BATON ROUGE, La. - Forty-six years after responding to a call of 10-plus Marine casualties in an area overwhelmed by enemy forces in Quang Nam Province, Republic of Vietnam, the commander of Marine Forces Reserve and Marine Forces North, Lt. Gen. Rex C. McMillian, presented a Marine Corps veteran with the Navy Cross, the second-highest award a Marine can receive for valor. The award was presented during a ceremony at the USS Kidd Veterans Memorial & Museum, Oct. 13, 2015.
Lt. Gen. Rex C. McMillian, commander of Marine Forces Reserve, presents Sgt. Kenneth A. Altazan, Vietnam War veteran, with the Navy Cross Medal certificate aboard the USS Kidd Veterans Museum, Baton Rouge, La., Oct. 13, 2015. Altazan received the Navy Cross medal in addition to the Silver Star medal for his effort and bravery displayed during the Vietnam War. During a medical evacuation mission, Sgt. Altazan demonstrated bravery and complete disregard for his own safety in order to save the lives of many service members. Without notifying the pilot, he jumped off of his aircraft and rescued fellow service members, carrying them back to the aircraft while under heavy enemy fire. (U.S. Marine Corps photo by Corporal Ian Ferro)
On May 9, 1969, Sgt. Kenneth A. Altazan, crew chief for Marine medium helicopter squadron 364, Marine Aircraft Group 16, 1st Marine Air Wing, was conducting emergency medical evacuations for a Marine infantry company that was being suppressed by a large enemy force during the Vietnam War. Altazan's heroic efforts during this time were recognized with a Silver Star.
Though Altazan received the Silver Star years ago, additional evidence of his heroics were recently submitted to the Marine Corps that led to upgrading his Silver Star to the Navy Cross.
That evidence was a recording taken by a serviceman whose plane was flying above Altazan's helicopter that day, and his recording showed that Altazan not only jumped into the line of fire once to rescue others but twice, the second time after suffering an injury to his knee.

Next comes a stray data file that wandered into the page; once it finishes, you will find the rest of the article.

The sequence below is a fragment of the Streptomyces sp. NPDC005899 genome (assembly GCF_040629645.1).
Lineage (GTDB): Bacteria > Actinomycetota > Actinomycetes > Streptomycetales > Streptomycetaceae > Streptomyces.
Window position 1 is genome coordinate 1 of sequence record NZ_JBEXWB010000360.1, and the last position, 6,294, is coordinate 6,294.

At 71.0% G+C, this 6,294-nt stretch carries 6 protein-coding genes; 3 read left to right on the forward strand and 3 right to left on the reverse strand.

Altazan was the appointed crew chief on the lead aircraft of two CH-46 transport helicopters that were assigned to extract the 10-plus Marines that were heavily engaged in combat with the North Vietnamese Army Force.
The plan was to land the helicopter in two places to rescue the injured, but the aircraft immediately came under heavy fire, and the wounded Marines were scattered. Undaunted by the volume of fire directed at his aircraft, Altazan directed his crew that they were to extract the dispersed Marines from five locations instead, touching the helicopter down each time.
At the second extraction location, Altazan saw a Marine evacuating a casualty get shot and fall to the ground. Without a second thought, he ran to them, lifted one onto his shoulder and grabbed the other by the arm and began to haul them to the helicopter. In the midst of his rescue effort, an enemy bullet hit the Marine he was carry causing all three to hit the ground and injuring Altazan's knee. After all three men fell to the ground, Altazan picked himself back up and continued to carry the Marines to safety.
“In boot camp, they taught us to react. You react to something more than you think it through,” said Altazan. “If I had sat back and thought about what was going on none of this would have ever happened.”
Landing the helicopter at the final fifth zone, dangerously close to the enemy's position, Altazan noticed another Marine casualty in the distance waving a green shirt. The Marine was unable to get to the helicopter due to his injuries and enemy fire. Again, with no regard for his own injuries, Altazan jumped out of the doorway of his aircraft and began to run toward the Marine. Running out of time and in significant pain, he pulled off his heavy body armor and ran to the Marine. Upon arrival, he discovered not one, but two wounded Marines. One, he pulled over his shoulders into a fireman's carry, the other he dragged by his belt approximately 30 meters to the safety of the helicopter.
According to Altazan's Navy Cross citation, his bold initiative and selfless concern helped save the lives of his fellow Marines, inspired all who observed him and was instrumental in completing the hazardous mission.
“He left the safety and comfort of his aircraft and personally carried wounded back,” said Sgt. Maj. William F. Fitzgerald III, sergeant major of 4th Marine Aircraft Wing, Marine Forces Reserve.
Fitzgerald added, it's important for Marines to recognize achievements like Altazan's, not only because it fills them with pride, but also because they too may be called to display that kind of courage.
By U.S. Marine Corps Cpl. Gabrielle Quire
Provided through DVIDS
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